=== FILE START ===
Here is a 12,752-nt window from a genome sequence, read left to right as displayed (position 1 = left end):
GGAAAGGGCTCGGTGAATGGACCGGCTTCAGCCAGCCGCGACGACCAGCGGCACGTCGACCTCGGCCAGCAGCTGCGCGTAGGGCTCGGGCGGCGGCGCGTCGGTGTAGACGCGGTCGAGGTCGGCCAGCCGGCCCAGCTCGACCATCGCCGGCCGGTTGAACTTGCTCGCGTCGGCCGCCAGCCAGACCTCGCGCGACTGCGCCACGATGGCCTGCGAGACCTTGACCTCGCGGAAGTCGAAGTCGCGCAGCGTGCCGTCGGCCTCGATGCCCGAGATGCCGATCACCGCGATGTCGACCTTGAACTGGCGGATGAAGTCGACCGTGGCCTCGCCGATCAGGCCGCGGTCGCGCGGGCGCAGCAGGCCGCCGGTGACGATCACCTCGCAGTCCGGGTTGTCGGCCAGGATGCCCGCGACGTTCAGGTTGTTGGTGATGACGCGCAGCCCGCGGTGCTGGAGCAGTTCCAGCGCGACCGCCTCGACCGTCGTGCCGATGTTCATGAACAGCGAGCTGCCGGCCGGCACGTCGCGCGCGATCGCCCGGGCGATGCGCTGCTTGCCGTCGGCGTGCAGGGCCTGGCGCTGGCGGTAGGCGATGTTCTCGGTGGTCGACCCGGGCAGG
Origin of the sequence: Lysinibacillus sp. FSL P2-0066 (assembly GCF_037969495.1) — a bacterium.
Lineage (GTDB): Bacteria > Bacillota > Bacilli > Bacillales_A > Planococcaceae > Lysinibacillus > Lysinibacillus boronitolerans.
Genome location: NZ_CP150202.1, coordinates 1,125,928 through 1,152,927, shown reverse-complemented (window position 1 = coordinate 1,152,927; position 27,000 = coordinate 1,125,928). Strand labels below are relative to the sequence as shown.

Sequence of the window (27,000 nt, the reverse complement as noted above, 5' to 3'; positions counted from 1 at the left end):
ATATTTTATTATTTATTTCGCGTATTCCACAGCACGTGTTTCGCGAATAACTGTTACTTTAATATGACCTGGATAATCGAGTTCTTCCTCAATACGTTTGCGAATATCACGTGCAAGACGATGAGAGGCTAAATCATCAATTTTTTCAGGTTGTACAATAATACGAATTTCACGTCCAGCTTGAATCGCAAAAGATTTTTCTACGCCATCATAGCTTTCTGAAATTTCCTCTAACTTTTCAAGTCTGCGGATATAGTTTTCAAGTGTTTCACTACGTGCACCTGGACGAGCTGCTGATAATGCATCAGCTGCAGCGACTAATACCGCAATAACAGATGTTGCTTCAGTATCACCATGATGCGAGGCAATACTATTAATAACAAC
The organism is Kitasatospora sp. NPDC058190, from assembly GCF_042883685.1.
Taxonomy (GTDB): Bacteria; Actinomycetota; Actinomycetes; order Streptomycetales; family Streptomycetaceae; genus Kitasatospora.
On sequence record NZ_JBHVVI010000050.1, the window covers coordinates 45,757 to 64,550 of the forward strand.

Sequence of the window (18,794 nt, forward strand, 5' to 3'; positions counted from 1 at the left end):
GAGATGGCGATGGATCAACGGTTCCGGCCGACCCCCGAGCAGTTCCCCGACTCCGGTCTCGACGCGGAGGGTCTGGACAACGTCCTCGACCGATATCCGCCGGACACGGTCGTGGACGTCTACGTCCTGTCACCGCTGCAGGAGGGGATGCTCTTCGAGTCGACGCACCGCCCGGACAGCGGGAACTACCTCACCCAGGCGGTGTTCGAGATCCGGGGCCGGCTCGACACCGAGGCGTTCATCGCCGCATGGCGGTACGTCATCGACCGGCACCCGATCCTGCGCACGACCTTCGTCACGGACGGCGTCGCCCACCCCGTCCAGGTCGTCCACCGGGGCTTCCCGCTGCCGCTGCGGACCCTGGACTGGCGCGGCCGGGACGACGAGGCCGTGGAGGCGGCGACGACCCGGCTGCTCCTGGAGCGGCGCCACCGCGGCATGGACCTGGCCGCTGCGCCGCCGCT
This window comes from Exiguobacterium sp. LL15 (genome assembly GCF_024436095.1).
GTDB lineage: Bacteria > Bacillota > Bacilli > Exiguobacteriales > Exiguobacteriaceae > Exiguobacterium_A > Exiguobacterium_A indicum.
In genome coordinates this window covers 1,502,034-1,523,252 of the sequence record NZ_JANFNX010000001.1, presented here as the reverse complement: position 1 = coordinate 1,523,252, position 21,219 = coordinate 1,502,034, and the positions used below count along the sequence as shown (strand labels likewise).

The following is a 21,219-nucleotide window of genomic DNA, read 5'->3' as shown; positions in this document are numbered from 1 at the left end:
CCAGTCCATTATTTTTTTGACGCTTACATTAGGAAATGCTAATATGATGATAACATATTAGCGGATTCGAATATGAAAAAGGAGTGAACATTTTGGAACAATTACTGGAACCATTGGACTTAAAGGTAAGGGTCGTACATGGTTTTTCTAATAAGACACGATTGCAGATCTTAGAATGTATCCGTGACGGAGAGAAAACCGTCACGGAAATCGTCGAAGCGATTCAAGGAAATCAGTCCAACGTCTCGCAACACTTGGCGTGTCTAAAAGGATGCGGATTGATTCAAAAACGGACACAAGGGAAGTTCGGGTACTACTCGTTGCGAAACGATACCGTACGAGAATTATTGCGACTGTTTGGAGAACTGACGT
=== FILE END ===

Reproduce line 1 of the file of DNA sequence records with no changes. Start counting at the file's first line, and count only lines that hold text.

Here is a 12,752-nt window from a genome sequence, read left to right as displayed (position 1 = left end):